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Dover Grammar School for Boys to be demolished

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A historic grammar school building is set to be demolished as part of a major redevelopment programme.

Dover Grammar School for Boys has sat on a prominent slope overlooking the docks and castle since the early 1930s.

Dover Grammar School for Boys
Dover Grammar School for Boys

Around 860 pupils, aged 11 to 18, will be moved to an upgraded and "modern" six-storey new build on Astor Road's playing field over the next decade.

A decision - to build the new school and tear down the old building to put a car park in its place - was made by a majority of Kent County Council's planning committee at Maidstone County Hall yesterday.

The school's head teacher, Phil Horstrup, said he was "pleased" with the move and told the committee: "The reality is the building is sadly not fit for purpose in providing modern education."

Former student Martyn Webster, whose family has been to Dover Grammar over three generations, said he was upset with the verdict.

The 70-year-old said: "If you have to bow to the inevitable eventuality it should be with a view to speaking with the local people."

Mr Webster, who studied at the school during the 1960s, told councillors: "The fact this hearing is taking place in Maidstone rather than Dover adds to a sense of detachment."

Historic England continue to deliberate about whether the old school building is of insufficient heritage quality to be listed or whether a full assessment is required.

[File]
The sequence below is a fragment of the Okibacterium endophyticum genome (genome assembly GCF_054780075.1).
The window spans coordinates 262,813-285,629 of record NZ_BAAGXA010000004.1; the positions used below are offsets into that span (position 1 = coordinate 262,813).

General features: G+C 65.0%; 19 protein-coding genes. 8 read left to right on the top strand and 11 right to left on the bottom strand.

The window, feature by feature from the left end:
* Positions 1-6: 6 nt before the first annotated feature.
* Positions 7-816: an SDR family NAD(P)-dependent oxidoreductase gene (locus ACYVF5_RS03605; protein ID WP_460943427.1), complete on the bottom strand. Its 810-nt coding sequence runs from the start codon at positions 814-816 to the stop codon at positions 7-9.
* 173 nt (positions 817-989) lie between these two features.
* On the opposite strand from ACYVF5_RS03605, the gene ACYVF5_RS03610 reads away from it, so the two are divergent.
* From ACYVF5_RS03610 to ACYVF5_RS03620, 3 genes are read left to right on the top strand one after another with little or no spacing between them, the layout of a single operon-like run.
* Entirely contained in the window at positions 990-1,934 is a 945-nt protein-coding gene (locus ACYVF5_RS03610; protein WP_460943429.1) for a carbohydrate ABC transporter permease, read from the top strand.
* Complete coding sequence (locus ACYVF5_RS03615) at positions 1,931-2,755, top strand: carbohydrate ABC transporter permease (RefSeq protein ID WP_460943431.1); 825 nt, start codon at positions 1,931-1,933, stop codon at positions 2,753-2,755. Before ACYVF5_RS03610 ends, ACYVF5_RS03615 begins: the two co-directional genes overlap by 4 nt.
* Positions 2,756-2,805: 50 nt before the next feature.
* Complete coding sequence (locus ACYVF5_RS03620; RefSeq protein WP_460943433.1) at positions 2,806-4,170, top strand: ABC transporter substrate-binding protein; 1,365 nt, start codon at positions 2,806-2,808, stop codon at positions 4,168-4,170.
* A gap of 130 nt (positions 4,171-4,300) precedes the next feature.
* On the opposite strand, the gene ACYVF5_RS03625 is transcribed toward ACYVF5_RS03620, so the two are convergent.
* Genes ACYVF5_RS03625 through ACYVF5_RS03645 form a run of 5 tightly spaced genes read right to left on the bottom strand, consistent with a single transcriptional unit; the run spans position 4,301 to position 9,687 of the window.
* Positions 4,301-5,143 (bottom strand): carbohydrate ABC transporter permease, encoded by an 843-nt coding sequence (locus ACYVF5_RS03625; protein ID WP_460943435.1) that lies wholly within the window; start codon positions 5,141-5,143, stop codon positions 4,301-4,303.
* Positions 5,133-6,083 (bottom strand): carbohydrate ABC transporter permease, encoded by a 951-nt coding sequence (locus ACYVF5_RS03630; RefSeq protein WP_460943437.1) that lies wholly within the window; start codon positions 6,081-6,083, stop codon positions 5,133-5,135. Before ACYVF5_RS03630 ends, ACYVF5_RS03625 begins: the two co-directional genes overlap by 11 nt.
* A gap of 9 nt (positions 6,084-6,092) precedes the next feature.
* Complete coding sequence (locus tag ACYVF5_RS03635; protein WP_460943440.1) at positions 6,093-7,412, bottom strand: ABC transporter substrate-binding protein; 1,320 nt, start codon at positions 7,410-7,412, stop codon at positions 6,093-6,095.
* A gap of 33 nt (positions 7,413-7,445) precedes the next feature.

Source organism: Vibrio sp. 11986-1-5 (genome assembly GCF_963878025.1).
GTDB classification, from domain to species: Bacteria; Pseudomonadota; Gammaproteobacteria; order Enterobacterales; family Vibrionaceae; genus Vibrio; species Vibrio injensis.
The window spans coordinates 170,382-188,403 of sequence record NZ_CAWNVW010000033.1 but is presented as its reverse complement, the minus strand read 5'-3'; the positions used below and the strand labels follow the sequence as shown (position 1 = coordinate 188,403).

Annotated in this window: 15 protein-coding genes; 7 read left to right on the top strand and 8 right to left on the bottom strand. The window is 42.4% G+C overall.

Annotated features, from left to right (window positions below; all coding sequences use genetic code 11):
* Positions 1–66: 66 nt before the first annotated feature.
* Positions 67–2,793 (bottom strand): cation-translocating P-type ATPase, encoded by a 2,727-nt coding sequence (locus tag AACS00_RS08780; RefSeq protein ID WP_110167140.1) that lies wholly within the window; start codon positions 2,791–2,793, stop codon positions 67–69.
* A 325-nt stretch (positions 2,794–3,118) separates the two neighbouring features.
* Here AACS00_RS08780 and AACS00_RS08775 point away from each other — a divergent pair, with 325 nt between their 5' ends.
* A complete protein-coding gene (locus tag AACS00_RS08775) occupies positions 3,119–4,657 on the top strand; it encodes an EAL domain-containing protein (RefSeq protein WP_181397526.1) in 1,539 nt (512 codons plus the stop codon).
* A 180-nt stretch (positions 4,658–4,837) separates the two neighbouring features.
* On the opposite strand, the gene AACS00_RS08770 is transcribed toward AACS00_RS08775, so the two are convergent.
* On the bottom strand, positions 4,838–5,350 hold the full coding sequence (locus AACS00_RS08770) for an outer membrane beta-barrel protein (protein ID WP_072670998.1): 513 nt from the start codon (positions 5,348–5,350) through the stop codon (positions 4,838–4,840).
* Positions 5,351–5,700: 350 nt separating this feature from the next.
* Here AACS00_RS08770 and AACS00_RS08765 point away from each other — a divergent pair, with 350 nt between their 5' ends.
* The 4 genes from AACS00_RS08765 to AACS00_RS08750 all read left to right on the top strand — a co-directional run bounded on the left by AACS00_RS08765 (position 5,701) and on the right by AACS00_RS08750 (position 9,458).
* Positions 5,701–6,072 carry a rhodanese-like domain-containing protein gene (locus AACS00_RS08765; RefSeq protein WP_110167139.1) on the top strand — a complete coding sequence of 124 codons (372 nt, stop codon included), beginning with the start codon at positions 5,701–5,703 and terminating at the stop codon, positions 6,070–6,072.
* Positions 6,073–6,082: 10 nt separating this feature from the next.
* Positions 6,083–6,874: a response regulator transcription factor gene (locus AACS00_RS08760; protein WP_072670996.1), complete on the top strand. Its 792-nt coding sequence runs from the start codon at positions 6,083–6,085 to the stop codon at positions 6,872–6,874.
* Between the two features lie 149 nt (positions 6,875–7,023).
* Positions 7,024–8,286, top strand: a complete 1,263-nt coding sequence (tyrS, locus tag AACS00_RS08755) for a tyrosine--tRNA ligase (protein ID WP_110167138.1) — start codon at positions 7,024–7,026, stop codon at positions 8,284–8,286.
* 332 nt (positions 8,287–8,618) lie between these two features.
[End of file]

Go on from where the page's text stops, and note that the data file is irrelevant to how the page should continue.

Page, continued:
KCC's decision could change if the building is declared listed, which refers to a building's special architectural or historic interest.

The verdict comes four years after the government's Minister of State for Schools announced the next phase of the £2 billion priority school building programme.

As a result, major rebuilding and refurbishment projects will take place in 277 of UK schools in the worst condition, which included Dover Grammar School for Boys.

Health and safety concerns, due to the presence of asbestos, and potential need for more space to cater future expansion were among the driving factors behind the verdict the existing school building was "unsuitable" for refurbishment.

"It's a splendid looking building but the overriding decision should be if it's capable of being put into a fit state" - Cllr Matthew Balfour

Cllr David Brazier (Con) said: "Young people need and deserve decent and up-to-date facilities for their education.

"The sentiment we feel for the existing building should not be not be allowed to prevent that from happening."

Cllr Peter Harman (Ind), who opposed the decision, said the building should not be demolished out of "convenience" for the council.

Dover town councillor, Tui Sancha, described the decision as both "shocking" and "saddening" and said school chiefs had left the "iconic" building in "deliberate neglect".

Her comments came just minutes before eight members of the 12-person committee voted in favour of Dover Grammar School's scheme during the hour-long public session.

Cllr Matthew Balfour (Con) added: "It's a splendid looking building but the overriding decision should be if it's capable of being put into a fit state."

A new teaching block will be built on the upper school playing field and this will be attached to the sports hall, which will provide four sports courts and a new 2 court MUGA as well.

There is current provision for on-site parking for 63 cars and two minibus spaces , which will be extended to include four extra spaces and two electric charging points.

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